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Energy giant aims to bring windfarm plan to reality at former Cockenzie Power Station site  

Credit:  By Marie Sharp | Edinburgh Evening News | Tuesday, 24th November 2020 | www.edinburghnews.scotsman.com ~~

A new bid to bring offshore energy onto the National Grid using the former Cockenzie Power Station site has been launched as the battle for the prime coastal land hots up.

Seagreen Wind Energy has lodged a Pre Application Notice with East Lothian Council over plans to bring wind farm power onto land at Cockenzie.

The latest proposal, however, has already raised alarm bells for some in the neighbouring Prestonpans community as the boundary for the project appears to cross the well-used Greenhills community space.

Seagreen currently has a £3bn offshore wind farm development under construction after it was granted exclusive rights for the Firth of Forth Zone of the UK’s Round 3 offshore wind farm development programme.

Phase One within the zone includes the development of two offshore windfarms – Seagreen Alpha and Seagreen Bravo – located more than 27km from the Angus coastline.

Work is already underway to bring the energy online at a number of sites, with Cockenzie the latest one to be put forward.

The former Cockenzie Power Station site was bought by East Lothian Council from ScottishPower after the station’s iconic chimneys were demolished.

It has been marketed by the local authority for projects with a visionary masterplan setting out a wide range of employment, energy and recreational uses for the large 37-hectare site and surrounding area.

To date, a substation which will bring energy onshore for Inch Cape Offshore Ltd is the only proposal given planning permsission for the site.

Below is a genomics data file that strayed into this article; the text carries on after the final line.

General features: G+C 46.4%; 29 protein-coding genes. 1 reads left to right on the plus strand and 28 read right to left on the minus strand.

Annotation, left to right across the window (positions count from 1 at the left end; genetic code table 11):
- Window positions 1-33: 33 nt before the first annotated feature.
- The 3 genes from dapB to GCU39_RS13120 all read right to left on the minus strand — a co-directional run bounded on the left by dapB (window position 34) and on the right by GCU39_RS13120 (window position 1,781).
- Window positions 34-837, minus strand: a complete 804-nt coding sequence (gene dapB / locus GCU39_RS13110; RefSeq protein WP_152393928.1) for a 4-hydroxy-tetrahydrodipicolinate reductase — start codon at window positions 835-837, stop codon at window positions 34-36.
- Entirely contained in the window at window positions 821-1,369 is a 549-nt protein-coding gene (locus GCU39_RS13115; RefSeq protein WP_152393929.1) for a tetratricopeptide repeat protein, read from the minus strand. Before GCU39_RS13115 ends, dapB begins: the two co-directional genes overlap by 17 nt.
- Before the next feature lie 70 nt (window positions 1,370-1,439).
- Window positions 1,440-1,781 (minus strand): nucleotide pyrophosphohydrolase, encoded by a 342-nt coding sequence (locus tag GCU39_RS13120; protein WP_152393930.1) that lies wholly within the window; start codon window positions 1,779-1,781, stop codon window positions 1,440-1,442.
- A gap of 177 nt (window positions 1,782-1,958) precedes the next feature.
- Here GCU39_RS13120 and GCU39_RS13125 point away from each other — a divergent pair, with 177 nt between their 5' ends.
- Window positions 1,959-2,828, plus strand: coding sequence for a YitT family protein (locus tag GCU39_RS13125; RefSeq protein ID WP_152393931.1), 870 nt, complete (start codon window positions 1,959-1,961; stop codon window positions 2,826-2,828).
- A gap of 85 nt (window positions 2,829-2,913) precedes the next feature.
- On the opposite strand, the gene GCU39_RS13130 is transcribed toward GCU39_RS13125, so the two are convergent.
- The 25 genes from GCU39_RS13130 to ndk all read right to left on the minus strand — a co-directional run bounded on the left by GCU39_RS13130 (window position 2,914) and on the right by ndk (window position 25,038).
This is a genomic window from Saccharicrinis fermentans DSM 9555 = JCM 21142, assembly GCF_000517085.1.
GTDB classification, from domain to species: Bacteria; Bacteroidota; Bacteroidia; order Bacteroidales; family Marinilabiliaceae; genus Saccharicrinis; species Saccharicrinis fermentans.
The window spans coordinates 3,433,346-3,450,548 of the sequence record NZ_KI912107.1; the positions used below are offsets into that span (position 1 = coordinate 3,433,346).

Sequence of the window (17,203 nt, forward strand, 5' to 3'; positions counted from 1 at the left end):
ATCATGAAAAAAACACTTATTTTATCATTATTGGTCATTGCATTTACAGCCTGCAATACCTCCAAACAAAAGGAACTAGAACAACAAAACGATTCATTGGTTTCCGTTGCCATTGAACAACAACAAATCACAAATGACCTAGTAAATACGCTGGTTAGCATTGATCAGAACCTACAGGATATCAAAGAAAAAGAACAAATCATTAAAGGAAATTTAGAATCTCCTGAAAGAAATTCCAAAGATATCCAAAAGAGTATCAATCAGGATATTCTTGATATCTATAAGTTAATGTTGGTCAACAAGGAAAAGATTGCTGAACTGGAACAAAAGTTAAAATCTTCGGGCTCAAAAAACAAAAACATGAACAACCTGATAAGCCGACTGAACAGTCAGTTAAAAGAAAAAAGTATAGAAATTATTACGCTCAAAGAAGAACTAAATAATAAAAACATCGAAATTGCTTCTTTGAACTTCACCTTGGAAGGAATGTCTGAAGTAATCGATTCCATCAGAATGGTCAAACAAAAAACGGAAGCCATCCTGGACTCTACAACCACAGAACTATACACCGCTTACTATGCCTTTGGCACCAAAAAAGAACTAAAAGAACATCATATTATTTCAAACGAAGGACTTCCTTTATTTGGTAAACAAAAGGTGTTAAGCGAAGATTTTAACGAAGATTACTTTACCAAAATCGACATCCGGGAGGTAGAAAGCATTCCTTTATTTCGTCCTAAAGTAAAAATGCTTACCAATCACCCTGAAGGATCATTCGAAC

A separate proposal from Composium Development Ltd has also been put forward which looks to harness wave power at the site and bring it onshore to heat giant greenhouses and a data centre with potential to provide green energy for local homes.

Seagreen’s proposals cover an area of land outwith the power station footprint itself, where underground cables would be brought on land, under the main road and into the National Grid inshore.

The proposal includes an onshore substation, underground electricity cables and “temporary and permanent infrastructure to export electricity”.

Details of upcoming public consultations for the proposal, which will be held online due to Covid restrictions, are due to be confirmed.

Source:  By Marie Sharp | Edinburgh Evening News | Tuesday, 24th November 2020 | www.edinburghnews.scotsman.com

This article is the work of the source indicated. Any opinions expressed in it are not necessarily those of National Wind Watch.

The copyright of this article resides with the author or publisher indicated. As part of its noncommercial effort to present the environmental, social, scientific, and economic issues of large-scale wind power development to a global audience seeking such information, National Wind Watch endeavors to observe “fair use” as provided for in section 107 of U.S. Copyright Law and similar “fair dealing” provisions of the copyright laws of other nations. Send requests to excerpt, general inquiries, and comments via e-mail.

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